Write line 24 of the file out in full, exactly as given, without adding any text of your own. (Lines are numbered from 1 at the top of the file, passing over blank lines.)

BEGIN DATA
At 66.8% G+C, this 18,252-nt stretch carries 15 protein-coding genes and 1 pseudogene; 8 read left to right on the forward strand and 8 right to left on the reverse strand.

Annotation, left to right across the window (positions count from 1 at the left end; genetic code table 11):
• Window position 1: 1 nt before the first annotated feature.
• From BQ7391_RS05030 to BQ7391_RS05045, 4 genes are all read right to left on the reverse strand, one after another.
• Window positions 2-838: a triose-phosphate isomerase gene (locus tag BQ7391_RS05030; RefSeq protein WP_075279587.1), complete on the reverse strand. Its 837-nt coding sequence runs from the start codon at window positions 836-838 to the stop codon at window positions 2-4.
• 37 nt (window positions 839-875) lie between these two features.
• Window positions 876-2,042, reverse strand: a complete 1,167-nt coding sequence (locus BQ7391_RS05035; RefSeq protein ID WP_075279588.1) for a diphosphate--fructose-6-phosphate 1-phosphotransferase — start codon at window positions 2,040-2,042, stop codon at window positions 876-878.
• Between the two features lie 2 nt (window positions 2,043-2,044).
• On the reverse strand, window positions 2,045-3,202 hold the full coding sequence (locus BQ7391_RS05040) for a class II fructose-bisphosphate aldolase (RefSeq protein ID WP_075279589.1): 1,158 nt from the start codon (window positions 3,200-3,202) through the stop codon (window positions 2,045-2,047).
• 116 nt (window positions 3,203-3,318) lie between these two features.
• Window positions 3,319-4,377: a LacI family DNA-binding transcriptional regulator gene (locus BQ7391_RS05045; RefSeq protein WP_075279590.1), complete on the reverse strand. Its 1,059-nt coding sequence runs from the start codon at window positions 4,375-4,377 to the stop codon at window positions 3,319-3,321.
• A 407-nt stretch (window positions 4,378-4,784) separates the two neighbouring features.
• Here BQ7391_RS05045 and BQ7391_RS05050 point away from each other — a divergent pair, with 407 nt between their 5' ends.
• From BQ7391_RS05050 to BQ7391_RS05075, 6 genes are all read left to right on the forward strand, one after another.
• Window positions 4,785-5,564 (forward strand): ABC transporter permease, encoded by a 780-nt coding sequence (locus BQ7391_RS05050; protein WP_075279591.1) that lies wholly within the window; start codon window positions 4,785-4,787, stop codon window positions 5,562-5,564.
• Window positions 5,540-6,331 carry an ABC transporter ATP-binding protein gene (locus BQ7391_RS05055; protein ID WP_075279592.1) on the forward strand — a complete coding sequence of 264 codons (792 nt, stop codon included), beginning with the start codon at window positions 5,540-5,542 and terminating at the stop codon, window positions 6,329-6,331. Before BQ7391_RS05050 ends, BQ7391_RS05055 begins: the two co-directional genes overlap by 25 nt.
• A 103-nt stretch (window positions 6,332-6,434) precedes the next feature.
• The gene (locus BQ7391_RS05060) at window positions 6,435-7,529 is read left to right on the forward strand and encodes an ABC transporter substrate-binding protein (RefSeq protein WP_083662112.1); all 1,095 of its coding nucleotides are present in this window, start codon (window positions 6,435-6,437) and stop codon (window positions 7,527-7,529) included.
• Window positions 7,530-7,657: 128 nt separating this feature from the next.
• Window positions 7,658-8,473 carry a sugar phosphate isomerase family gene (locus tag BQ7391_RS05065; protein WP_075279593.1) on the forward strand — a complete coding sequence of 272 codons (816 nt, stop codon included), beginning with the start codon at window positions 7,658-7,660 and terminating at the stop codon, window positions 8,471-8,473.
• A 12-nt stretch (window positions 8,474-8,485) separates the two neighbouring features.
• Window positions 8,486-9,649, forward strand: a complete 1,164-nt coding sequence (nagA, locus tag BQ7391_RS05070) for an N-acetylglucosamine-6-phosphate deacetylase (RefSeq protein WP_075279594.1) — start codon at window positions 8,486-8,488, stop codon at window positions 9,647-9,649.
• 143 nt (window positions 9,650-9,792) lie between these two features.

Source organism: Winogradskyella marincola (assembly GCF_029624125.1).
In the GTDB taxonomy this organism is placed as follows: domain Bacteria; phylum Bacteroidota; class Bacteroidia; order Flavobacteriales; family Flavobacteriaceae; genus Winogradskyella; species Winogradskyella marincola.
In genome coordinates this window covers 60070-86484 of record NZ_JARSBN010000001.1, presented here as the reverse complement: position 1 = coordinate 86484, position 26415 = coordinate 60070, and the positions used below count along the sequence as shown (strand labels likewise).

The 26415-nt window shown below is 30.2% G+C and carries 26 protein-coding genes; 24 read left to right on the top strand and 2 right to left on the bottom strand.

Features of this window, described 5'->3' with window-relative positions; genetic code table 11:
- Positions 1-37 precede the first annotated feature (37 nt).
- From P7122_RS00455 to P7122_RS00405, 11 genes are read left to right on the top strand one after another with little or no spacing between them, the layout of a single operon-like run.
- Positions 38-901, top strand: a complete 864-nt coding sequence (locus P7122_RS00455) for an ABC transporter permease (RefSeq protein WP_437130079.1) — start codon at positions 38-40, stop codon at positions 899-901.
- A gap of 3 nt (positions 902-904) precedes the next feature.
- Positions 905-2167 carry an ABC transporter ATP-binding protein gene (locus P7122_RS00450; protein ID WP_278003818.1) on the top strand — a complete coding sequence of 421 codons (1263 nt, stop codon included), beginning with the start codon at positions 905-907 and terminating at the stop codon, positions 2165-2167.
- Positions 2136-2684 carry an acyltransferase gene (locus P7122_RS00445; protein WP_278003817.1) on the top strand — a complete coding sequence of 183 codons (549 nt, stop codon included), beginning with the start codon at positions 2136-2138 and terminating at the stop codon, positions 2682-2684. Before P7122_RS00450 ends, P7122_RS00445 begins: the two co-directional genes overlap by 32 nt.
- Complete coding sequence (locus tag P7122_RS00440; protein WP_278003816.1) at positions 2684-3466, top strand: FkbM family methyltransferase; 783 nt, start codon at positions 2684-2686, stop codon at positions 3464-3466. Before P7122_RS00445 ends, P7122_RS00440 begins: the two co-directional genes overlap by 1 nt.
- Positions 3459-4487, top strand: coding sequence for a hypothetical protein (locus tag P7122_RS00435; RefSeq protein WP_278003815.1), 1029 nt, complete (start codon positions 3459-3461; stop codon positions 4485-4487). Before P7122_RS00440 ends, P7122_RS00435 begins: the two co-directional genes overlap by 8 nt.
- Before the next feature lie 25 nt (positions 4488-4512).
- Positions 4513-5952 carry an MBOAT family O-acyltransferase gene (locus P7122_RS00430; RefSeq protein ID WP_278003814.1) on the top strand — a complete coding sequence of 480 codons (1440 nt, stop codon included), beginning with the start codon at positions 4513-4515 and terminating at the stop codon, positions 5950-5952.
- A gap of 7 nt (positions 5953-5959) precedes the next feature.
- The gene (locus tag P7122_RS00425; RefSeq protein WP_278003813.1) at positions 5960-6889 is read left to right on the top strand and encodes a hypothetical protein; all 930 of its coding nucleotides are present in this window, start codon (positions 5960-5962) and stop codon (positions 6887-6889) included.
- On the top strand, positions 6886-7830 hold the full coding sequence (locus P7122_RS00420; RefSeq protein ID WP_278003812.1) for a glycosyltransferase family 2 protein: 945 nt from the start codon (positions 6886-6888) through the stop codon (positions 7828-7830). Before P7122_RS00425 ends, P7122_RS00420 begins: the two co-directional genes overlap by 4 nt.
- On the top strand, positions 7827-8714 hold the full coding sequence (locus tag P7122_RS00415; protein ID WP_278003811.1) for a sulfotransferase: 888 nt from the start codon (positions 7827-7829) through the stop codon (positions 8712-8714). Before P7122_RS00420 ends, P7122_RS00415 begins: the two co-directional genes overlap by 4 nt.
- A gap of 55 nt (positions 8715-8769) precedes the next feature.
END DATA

Source organism: Winogradskyella marincola (assembly GCF_029624125.1).